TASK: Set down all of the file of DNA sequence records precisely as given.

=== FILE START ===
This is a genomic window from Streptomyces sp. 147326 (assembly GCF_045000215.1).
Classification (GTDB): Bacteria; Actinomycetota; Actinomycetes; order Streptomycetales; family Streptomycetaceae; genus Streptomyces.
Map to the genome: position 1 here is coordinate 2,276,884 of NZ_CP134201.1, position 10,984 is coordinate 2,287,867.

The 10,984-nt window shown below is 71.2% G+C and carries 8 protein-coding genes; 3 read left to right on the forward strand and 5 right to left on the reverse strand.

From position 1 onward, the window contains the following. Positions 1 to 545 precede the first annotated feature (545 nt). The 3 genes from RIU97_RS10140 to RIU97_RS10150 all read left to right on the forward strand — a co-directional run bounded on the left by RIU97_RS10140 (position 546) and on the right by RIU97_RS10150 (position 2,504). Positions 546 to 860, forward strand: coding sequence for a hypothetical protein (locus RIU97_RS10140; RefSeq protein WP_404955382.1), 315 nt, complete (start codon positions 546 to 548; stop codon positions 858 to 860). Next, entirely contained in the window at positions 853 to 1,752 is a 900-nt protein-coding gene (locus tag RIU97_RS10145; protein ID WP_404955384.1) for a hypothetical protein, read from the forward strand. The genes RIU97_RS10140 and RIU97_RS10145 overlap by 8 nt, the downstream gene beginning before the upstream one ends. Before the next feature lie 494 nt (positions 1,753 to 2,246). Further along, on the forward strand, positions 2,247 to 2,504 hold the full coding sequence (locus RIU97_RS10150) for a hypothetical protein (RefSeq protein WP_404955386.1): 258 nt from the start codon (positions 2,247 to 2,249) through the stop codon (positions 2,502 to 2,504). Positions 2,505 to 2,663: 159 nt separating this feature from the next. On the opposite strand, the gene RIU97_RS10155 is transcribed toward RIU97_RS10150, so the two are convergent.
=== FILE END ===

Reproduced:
This is a genomic window from Streptomyces sp. 147326 (assembly GCF_045000215.1).
Classification (GTDB): Bacteria; Actinomycetota; Actinomycetes; order Streptomycetales; family Streptomycetaceae; genus Streptomyces.
Map to the genome: position 1 here is coordinate 2,276,884 of NZ_CP134201.1, position 10,984 is coordinate 2,287,867.

The 10,984-nt window shown below is 71.2% G+C and carries 8 protein-coding genes; 3 read left to right on the forward strand and 5 right to left on the reverse strand.

From position 1 onward, the window contains the following. Positions 1 to 545 precede the first annotated feature (545 nt). The 3 genes from RIU97_RS10140 to RIU97_RS10150 all read left to right on the forward strand — a co-directional run bounded on the left by RIU97_RS10140 (position 546) and on the right by RIU97_RS10150 (position 2,504). Positions 546 to 860, forward strand: coding sequence for a hypothetical protein (locus RIU97_RS10140; RefSeq protein WP_404955382.1), 315 nt, complete (start codon positions 546 to 548; stop codon positions 858 to 860). Next, entirely contained in the window at positions 853 to 1,752 is a 900-nt protein-coding gene (locus tag RIU97_RS10145; protein ID WP_404955384.1) for a hypothetical protein, read from the forward strand. The genes RIU97_RS10140 and RIU97_RS10145 overlap by 8 nt, the downstream gene beginning before the upstream one ends. Before the next feature lie 494 nt (positions 1,753 to 2,246). Further along, on the forward strand, positions 2,247 to 2,504 hold the full coding sequence (locus RIU97_RS10150) for a hypothetical protein (RefSeq protein WP_404955386.1): 258 nt from the start codon (positions 2,247 to 2,249) through the stop codon (positions 2,502 to 2,504). Positions 2,505 to 2,663: 159 nt separating this feature from the next. On the opposite strand, the gene RIU97_RS10155 is transcribed toward RIU97_RS10150, so the two are convergent.